Leaves fall, rain starts, wind blows, and hope springs anew in the heart of a winter steelhead fisherman.
Arguably the most difficult of Washington’s major gamefish species to conquer consistently (not necessarily because of any innate superiority, but because of river, water and weather conditions), steelhead command an almost mystical charisma. Dedicated followers should perhaps be clothed in orange robes, rather than neoprene waders, so religious is the experience to some.
But despite entreaties to a higher power, more expensive rods, better boats and lures, and development of superior techniques, many winter steelheaders are lucky to see a single fish over any given season.
And this winter’s prospects sound much like those for the past several years, maybe a little better and hopefully much better than the 1999-2000 season, a slow one made worse by weather conditions.
Locally, biologist Curt Kraemer at the Mill Creek office of the state Department of Fish and Wildlife says smolt plants returning this winter were somewhat above average. He also says the word circulating among West Coast fish managers is that ocean survival conditions seem to be improving, demonstrably for other species and probably for steelhead as well.
If survival is indeed improving, Kraemer says, this year’s hatchery run should begin to show it, followed by wild stocks next year. “We’re keeping our fingers crossed for a lot of hatchery fish this winter,” he says.
Those are the good omens. As usual, there are some not so good.
“We didn’t see many jacks returning last winter,” Kraemer says. “That’s not always an indicator, but there seems to be at least some correlation.”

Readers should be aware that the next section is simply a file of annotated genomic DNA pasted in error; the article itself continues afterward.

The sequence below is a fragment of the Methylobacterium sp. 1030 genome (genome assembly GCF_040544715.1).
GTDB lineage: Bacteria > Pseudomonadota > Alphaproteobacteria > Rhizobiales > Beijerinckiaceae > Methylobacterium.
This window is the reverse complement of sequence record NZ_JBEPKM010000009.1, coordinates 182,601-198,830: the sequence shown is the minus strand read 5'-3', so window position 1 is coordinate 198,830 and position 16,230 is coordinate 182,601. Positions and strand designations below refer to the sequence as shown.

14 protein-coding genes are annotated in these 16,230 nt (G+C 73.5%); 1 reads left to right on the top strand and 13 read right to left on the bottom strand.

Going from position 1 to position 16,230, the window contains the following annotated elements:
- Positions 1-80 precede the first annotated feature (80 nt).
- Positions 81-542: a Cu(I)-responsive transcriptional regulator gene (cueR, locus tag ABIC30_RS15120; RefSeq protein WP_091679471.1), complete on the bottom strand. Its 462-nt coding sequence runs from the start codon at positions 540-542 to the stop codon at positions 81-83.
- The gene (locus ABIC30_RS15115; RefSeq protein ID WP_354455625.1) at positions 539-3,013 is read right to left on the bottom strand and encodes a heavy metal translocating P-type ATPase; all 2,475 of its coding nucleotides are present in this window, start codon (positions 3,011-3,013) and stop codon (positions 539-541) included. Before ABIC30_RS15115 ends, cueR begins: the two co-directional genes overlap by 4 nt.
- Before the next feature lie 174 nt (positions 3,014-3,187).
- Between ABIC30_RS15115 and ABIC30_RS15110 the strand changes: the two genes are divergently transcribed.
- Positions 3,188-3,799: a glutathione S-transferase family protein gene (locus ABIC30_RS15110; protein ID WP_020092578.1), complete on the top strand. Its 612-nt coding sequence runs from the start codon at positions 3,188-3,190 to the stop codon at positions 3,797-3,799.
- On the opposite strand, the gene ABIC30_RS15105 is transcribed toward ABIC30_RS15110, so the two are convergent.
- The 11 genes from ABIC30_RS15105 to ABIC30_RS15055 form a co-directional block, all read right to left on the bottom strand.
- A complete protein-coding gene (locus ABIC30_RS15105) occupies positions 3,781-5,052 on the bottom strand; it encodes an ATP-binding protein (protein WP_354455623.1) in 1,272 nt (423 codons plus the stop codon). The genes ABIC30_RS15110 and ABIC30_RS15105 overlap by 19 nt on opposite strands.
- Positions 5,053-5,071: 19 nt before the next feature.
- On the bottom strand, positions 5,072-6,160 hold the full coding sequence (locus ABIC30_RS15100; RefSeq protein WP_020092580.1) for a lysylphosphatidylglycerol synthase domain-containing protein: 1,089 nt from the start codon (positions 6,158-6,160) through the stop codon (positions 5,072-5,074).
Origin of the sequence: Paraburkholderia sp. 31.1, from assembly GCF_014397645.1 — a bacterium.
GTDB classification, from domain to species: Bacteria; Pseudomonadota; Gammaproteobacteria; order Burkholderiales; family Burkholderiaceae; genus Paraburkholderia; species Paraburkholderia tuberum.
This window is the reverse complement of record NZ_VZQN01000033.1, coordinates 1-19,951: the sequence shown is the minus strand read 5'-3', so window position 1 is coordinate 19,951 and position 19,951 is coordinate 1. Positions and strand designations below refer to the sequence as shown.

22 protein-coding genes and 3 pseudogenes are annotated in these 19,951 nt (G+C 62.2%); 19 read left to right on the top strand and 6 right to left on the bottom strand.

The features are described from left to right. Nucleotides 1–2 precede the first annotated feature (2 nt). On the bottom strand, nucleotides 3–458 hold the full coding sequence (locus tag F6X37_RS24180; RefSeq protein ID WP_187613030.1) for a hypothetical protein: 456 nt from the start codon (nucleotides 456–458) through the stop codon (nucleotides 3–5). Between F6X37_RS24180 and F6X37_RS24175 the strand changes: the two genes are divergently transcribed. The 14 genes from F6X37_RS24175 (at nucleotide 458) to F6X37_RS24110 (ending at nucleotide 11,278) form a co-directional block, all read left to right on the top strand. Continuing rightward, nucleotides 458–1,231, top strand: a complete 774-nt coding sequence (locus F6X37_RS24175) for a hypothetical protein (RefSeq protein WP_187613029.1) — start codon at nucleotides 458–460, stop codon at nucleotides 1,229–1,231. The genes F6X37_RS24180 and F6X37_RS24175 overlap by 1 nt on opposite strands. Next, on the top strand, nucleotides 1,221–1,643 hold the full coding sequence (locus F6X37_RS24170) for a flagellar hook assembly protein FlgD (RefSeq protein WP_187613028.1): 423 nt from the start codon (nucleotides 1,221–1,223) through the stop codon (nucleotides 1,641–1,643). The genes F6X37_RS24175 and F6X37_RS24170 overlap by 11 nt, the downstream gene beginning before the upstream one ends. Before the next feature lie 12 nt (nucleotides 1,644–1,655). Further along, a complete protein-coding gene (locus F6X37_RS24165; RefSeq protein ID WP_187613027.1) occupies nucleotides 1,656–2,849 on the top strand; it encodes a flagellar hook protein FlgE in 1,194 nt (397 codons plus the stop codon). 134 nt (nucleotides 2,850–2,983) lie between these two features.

Another worrisome factor is that the Cowlitz should be hot as a pistol right now, with its large plants and large return of hatchery stocks. It’s not, but then neither is it exactly in the doldrums. Catch rates have been running about a half-fish per rod, which isn’t smokin’, but not bad, either.
Local water conditions have been too low and too clear for weeks now, which hasn’t allowed a clear indication of whether fish are coming or not. A good batch came in around Thanksgiving, but there has been little local action since then.
Joe Hymer, biologist at the Vancouver office, warns anglers interested in southwest Washington rivers to get ‘em this year, because the planting schedule has changed substantially.
“This winter will see the last returns from normal smolt plants,” Hymer says. “The feds cut Mitchell Act funding (federal mitigation money for Columbia and Snake River dams) and our hatchery production has dropped by one-third.”
Luckily, he says, that does not include the Cowlitz or the Lewis, where hatchery steelhead production is paid for by local electric utilities. It does include the Kalama, Elochoman, and other popular southwest streams.
A sleeper this winter in that area? Hymer taps the Grays River, particularly for those who like to explore small streams. Steelhead will return from plants out of the hatchery on the West Fork, which previously raised only salmon.
Catch figures last winter were below those of the last couple of seasons on many streams, but there were exceptions. Perhaps one of the most dramatic was the North Fork Stillaguamish, with a recorded catch of 1,178 fish. That puts it in the top five or six westside rivers last season, on a take well above its usual 500 or 600 fish. Particularly impressive, biologist Kraemer says, considering that the two major slide areas allow only about 10 miles of fishable water much of the usual winter.
“There’s some pretty good evidence that North Fork anglers are learning how to effectively fish dirty water,” Kraemer says.
Top producers last winter include the following:
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